Several other teams made multiple win-now moves, like the Yankees (Corey Kluber, Jameson Taillon), the Mets (Francisco Lindor, Carlos Carrasco, James McCann, Trevor May, Aaron Loup), the Minnesota Twins, the Washington Nationals and even the Kansas City Royals, who traded with the Boston Red Sox last week for outfielder Andrew Benintendi.
The Red Sox, who dealt Price and Mookie Betts to the Dodgers last winter, stumbled to 24-36 for a .400 winning percentage, their worst since 1965. Their additions have been mostly low-cost placeholders — Franchy Cordero, Enrique Hernandez, Marwin Gonzalez, Hunter Renfroe — signaling another year of rebuilding at Fenway Park.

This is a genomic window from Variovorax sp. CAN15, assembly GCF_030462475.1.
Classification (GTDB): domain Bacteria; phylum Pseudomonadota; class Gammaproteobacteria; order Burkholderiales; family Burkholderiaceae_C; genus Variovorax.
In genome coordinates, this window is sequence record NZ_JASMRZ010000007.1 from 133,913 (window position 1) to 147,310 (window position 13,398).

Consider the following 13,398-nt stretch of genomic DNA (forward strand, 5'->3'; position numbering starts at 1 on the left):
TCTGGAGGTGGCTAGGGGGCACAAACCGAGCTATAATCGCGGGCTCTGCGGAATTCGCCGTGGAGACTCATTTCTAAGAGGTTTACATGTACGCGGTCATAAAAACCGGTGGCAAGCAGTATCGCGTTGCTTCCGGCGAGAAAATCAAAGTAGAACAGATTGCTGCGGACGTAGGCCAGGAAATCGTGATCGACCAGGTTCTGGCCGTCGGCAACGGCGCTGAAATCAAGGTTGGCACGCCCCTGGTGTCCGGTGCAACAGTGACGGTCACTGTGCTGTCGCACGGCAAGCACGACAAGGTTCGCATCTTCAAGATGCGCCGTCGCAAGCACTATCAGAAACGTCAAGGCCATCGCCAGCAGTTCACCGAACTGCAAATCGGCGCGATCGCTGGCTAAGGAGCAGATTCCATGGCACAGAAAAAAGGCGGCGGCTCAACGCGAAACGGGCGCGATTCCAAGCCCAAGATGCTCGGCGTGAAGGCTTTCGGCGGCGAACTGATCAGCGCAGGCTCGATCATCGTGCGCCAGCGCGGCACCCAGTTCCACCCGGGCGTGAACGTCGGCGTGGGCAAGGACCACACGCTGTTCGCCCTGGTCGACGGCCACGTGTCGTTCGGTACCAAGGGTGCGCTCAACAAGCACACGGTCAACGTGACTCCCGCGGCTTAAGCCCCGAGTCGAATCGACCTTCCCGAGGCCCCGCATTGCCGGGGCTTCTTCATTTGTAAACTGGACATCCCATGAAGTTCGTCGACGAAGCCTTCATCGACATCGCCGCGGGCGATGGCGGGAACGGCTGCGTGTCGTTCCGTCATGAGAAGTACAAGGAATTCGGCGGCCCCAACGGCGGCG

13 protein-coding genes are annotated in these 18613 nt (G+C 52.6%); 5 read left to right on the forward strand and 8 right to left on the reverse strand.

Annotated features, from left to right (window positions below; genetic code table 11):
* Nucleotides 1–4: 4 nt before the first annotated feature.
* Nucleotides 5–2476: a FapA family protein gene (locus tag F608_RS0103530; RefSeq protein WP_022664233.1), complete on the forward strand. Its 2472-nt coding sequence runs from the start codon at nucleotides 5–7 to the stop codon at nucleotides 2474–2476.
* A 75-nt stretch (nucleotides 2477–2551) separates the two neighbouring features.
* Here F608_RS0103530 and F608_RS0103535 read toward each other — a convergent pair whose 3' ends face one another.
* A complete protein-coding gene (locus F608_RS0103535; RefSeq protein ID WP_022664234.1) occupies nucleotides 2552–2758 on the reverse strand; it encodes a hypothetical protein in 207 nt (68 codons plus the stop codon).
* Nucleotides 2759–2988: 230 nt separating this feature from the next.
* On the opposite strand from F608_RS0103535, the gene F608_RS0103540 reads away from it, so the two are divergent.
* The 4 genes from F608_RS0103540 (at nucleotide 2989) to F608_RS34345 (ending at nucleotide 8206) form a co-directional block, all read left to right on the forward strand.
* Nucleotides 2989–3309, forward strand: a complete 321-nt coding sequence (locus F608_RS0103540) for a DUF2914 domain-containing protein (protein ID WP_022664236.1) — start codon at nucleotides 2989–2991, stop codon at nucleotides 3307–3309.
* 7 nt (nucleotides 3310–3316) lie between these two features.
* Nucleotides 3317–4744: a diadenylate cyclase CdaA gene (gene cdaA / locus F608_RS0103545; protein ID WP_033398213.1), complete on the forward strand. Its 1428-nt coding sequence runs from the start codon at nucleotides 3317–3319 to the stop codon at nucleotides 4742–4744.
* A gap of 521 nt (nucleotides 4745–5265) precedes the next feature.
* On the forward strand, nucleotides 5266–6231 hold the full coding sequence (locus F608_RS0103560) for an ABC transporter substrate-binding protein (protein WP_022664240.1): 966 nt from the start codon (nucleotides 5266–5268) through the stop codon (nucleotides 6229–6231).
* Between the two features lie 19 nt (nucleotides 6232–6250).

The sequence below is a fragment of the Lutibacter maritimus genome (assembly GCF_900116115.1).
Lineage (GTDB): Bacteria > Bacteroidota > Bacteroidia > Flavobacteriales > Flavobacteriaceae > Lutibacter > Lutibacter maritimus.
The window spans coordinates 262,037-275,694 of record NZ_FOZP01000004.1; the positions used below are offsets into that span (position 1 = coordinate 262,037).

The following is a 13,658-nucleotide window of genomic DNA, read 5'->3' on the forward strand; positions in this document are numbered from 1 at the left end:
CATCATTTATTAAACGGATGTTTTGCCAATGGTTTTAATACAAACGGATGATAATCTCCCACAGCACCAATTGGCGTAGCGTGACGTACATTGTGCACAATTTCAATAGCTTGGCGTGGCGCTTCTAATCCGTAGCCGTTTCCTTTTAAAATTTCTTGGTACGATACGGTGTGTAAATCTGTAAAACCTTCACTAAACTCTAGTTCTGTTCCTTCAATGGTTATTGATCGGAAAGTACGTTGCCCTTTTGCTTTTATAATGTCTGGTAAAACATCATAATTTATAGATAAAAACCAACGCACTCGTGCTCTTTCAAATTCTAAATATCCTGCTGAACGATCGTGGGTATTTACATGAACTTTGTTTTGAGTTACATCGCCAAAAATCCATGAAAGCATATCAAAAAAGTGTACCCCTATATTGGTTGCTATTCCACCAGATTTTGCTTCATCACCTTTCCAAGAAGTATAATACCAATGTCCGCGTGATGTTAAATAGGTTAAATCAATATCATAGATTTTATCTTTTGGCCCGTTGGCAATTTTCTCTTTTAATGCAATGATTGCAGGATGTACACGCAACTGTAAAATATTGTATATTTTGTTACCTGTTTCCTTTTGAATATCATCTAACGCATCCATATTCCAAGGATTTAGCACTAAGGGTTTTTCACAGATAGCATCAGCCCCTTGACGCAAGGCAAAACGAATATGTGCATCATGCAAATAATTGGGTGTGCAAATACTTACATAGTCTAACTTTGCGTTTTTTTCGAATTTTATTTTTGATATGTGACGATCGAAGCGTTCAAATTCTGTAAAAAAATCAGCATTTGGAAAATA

Teardown strategies are still in vogue, and not just with typically stingy teams like Cleveland, Pittsburgh and Tampa Bay. The Cubs shipped Darvish to the Padres, and the Colorado Rockies dealt Nolan Arenado to the Cardinals, less than two years after signing him to an eight-year contract extension. Several other teams, like Arizona, Baltimore, Cincinnati and Seattle, did almost nothing to improve.
It is no wonder, then, that players believe the current economic system incentivizes losing while also discouraging teams from exceeding a luxury-tax limit, in effect creating a salary cap. Resolving those issues and avoiding a strike must be an off-field priority this season — because while this spring training is bound to feel different, it is surely better than no spring training at all.